Archive for Mark Ryden

Junko Mizuno Makes Me Jizz

Posted in Art & Culture, Art Lover, Goof & Glamour, I Heart Holidays, I Heart Shaman*Art, Psyche & Sexuality, SPOOKY KABUKI with tags , , , , , , , , , , , , , , , , , on October 4, 2010 by alphabetfiend

Well, freaks, it’s October. You know what that means, right?

It means my evil alter Spooky Kabuki is in a witchy crouch over Cream Scene Carnival so expect some cauldron-stirring.

Things are crazy for me now but I WILL get it together and deliver the crazy cool stuff that Spook-Kabuk has been saving up.

 

Such as what? Well, how bout a Mark Ryden inspired interior? Or the coolest ouiji boards ever? Plus while we got ouiji on the brain we must discuss Weegee’s crime scene photography. There’s steampunk rayguns that go up yer butt & movies that’ll scare the shit outta ya.

Ghost stories, voodoo chants, a gypsy curse or tw0 or three.

Plus, an amazing array of creepy art by a hoodoo slew of artists such as the wicked Junko Mizuno. You’ll be hearing more about that talented hag so stay tuned.

*All art by Junko Mizuno

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Ham, I Am

Posted in Alphabetfiend, Art & Culture, Goof & Glamour, In Celebration of the Absurd, Top 2% of Coolest Mofos with tags , , , , , , , , , on September 15, 2010 by alphabetfiend

It was Christmas Eve and we were stuffing stockings.

I’d brought a big pack of butcher shop stickers, from the store. Mom opened the pack and began passing them out amongst the family members.

Rack of ribs for Sutton, a slab of bacon for Sky.

She held up the big, pink, bone-in ham, “Who gets the ham?” she asked and the normally quite Robot piped up.

“Dia!” he exclaimed, like DUH!

And everybody laughed and laughed, including me.

Yep. Ham, I am.

Painting by Mark Ryden. Go to his website, where you will be filled with an unbearable longing, thinking to yourself “How can I hurry up and get rich so’s I can someday afford a Ryden???”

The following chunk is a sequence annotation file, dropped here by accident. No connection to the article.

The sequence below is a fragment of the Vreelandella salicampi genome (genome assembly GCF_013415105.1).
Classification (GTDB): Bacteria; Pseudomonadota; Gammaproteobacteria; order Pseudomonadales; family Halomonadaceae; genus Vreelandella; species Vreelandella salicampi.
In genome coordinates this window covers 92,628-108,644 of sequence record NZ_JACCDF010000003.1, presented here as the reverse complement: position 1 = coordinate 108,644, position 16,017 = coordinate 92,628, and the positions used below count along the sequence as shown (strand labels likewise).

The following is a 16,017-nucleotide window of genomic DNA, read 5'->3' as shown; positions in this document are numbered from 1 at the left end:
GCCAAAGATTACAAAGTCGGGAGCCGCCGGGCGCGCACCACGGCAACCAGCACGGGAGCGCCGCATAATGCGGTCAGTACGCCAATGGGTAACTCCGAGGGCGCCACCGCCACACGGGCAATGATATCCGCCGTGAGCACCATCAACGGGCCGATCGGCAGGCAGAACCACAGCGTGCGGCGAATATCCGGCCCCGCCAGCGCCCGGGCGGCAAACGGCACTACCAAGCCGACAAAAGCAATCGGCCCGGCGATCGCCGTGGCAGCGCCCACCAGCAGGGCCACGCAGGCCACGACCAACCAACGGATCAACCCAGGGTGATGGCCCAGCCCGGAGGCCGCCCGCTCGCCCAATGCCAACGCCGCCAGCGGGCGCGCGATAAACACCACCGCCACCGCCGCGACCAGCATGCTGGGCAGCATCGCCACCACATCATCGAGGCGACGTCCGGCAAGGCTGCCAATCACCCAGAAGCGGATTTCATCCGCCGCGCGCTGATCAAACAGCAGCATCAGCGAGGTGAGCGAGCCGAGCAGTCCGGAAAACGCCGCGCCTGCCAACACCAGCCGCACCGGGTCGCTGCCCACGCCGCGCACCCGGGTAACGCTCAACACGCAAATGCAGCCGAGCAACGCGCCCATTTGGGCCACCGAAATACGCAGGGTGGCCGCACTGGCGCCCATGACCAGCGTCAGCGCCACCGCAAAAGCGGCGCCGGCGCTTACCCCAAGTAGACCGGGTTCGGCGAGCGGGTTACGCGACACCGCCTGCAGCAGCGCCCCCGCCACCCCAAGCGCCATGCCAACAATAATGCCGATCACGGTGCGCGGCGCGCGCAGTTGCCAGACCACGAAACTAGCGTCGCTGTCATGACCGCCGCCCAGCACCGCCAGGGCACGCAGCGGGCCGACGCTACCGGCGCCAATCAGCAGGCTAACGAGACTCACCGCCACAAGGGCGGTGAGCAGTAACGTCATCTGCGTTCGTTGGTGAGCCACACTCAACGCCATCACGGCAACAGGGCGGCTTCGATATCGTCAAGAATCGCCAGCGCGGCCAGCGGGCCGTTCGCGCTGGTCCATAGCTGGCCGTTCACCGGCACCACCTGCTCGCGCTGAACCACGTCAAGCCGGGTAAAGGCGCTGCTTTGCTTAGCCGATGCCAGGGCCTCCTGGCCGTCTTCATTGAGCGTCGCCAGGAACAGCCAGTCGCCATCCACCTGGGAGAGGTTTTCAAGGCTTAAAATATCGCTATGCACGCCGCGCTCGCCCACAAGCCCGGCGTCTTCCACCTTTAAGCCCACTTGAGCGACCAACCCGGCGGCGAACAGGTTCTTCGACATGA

Gaga Must Be in Awe of Mark Ryden. (Hell, Who Isn’t?)

Posted in Art & Culture, Fame & Celebrity, Feminism (Shades of Gray), Goof & Glamour, I Heart Shaman*Art, I Heart Tricksters, In Celebration of the Absurd, Lipstick Shamaness, Psyche & Sexuality, punk rock, Sexuality, Sideshow Siren & Bearded Lady, Star F*#ker, Style & Fashion, Technicolor Pop, Top 2% of Coolest Mofos with tags , , , , , , , , , , , , , , , , , , , , , , , , , , , , , , , , , , , , , , , , , , , , on September 15, 2010 by alphabetfiend

   I didn’t watch the VMAs but, periodically glancing down at my iphone screen, I saw that twitter was all a-twitter over Lady Gaga’s meat dress.     

(Yes, IPhone, yes Twitter. Groan. “Long Story,” sighs The Lusty Luddite.)    

    

But no one was saying the obvious which was “OMG! Gaga’s gone real life Ryden!”    

Check out that white flaxen hair!

  

Being the selfish little writer-chick that I am I decided to save my “OMG!” for y’all. Except then I couldn’t get online for the umpteenth time (boy, the free wifi from my next door coffee shop sho’ ain’t whut it used ta be.) By the next morning, several people were pointing it out, including Ryden himself. (On Twitter. Hence Twitter.)    

    

Look, no one’s calling Gaga a Ryden rip-off or at least I’m not. It’s still super cool & mad genius. Once again, Lady Gaga used costume as an artistic and spiritual medium; stirring our own frockful fantasies; probing own throbbing architectures of mythos & meaning. So yea, it was pretty much awesome. After all, the girl in “Incarnation” isn’t a real-life girl with stepped-one toes. She was a fantasy, up for the taking.    

Gaga plucked that sucker from the tree of meaning and took a big juicy bite. Oh, wait, let’s try that again. >>I’m a bit rusty due to my recent sabBRATtical. << Gaga fillet’d that fucker from the flank of id and toothesomely tore off a hunk of bloody flesh.    

    

It was brilliant, really, I loved it, except… well, it would’ve been much cooler if she had given Ryden a big old “Yea, baby!” shout-out rather than mumbling some vague, tired shit about feeling like a piece of meat or being seen as a commodity or bla bla bla. Shaaaad up, Lady Bla Bla.    

    

Look, the whole feminism “feeling like a piece of meat” thing, I get it. I just don’t buy it. Not from Gaga.